- As in English, words can have many synonyms; usually I did not list them on the quick reference unless there was unused space. I can only hope that a Spanish person doesn't have to continue learning new words into adulthood like an English person (as the English language contains around a million words).
When you want to use a verb pair like "I can say", "I want to eat", "He learns to swim", etc., the first verb gets the tense information and the second verb is simply the infinitive, e.g. "Puedo decir hola"(I can say hello), "Quiero comer" (I want to eat), "He learns to swim" (Él aprende a nadar). Roughly like English, some verbs require the "to" (Spanish "a") after the first verb while others do not.
On the plus side, Spanish doesn't seem to have the helping verbs that make English grammar more complex (except for the many forms of "have"--haya, hubiere, etc.--which I counted as part of the 17 verb tenses, but which my quick reference does not cover at all).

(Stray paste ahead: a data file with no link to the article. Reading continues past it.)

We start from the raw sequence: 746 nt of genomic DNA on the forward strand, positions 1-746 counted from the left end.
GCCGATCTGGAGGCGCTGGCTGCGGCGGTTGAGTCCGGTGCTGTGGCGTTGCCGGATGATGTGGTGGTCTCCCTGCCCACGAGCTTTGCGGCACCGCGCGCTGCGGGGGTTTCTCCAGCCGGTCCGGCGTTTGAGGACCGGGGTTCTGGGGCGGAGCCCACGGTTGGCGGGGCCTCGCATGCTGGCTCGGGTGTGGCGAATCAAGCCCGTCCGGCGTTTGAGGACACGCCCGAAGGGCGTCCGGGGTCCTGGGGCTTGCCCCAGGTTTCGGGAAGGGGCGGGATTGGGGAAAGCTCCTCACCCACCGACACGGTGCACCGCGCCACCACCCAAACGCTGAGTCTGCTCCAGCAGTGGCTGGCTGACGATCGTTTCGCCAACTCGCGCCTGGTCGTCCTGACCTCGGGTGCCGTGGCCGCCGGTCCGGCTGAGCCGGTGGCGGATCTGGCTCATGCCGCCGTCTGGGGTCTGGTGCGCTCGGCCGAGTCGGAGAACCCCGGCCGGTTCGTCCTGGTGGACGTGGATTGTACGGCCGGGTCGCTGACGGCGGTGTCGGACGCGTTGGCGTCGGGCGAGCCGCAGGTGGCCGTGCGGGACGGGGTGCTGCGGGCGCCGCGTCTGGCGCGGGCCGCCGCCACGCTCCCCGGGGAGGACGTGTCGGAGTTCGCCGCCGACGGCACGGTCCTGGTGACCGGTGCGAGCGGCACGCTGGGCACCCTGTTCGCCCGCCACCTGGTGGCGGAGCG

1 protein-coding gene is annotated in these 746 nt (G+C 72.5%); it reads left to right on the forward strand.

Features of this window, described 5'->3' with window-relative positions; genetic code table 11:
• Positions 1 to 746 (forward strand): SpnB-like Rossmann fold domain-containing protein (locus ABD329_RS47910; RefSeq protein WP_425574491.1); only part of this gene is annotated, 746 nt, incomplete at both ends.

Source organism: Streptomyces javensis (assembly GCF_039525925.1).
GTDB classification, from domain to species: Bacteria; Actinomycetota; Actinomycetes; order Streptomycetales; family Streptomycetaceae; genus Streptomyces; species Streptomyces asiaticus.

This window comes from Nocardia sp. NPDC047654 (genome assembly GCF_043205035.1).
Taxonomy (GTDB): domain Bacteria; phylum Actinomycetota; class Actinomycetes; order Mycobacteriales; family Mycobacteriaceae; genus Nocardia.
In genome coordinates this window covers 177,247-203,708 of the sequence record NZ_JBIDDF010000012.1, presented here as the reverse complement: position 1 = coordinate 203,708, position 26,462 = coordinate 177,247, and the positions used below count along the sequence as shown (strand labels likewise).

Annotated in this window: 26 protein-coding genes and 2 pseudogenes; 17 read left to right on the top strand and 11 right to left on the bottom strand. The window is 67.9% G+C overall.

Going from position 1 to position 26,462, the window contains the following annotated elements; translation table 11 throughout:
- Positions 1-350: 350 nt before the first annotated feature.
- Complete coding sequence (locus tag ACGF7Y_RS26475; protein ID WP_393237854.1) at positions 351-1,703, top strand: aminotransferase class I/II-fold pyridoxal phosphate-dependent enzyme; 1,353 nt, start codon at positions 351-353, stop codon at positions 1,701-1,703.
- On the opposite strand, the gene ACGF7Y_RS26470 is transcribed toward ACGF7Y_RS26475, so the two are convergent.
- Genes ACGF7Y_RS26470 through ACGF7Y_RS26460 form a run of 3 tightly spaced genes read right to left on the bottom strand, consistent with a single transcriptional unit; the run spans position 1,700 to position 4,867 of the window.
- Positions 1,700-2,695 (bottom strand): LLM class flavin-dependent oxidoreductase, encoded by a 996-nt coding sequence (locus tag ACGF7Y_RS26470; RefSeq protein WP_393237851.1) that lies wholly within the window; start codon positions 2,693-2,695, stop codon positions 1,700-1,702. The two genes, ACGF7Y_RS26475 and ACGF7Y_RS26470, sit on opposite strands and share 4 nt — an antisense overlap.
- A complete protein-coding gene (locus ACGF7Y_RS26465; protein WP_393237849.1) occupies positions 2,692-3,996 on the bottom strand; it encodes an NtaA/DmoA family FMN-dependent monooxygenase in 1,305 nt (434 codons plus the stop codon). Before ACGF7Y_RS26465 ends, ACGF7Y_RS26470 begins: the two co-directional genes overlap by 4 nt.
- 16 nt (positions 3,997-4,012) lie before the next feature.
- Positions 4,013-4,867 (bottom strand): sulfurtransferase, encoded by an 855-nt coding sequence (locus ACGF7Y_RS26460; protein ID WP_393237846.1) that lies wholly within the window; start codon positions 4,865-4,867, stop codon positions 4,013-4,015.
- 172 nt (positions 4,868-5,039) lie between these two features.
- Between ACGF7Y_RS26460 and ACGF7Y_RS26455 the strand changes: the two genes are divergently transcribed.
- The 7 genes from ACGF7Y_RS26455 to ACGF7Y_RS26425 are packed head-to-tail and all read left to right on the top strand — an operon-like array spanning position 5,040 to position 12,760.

- "er" and "ir" verbs conjugate similarly, so on my quick reference I only show conjugations for an "er" verb, not an "ir" verb.
- For most verbs, a simple "-o" ending means "I" + present tense, e.g. como = I eat
- Verbs that end in "s" usually mean "you" or "we", e.g. comes = You eat, comemos = We eat, comías = you used to eat, comimos = we ate. Some "you/we" conjugations do not end in "s", but if it does end in "s" then you know that the verb includes the concept of "you" or "we". The "we" verbs usually end in "mos" so you can tell them apart from the "you" verbs.
- "you" plural familiar (vosotros) and its many conjugations are only required in Spain. Latin America uses "ustedes", which conjugates the same way as third-person plurals like ellas/ellos.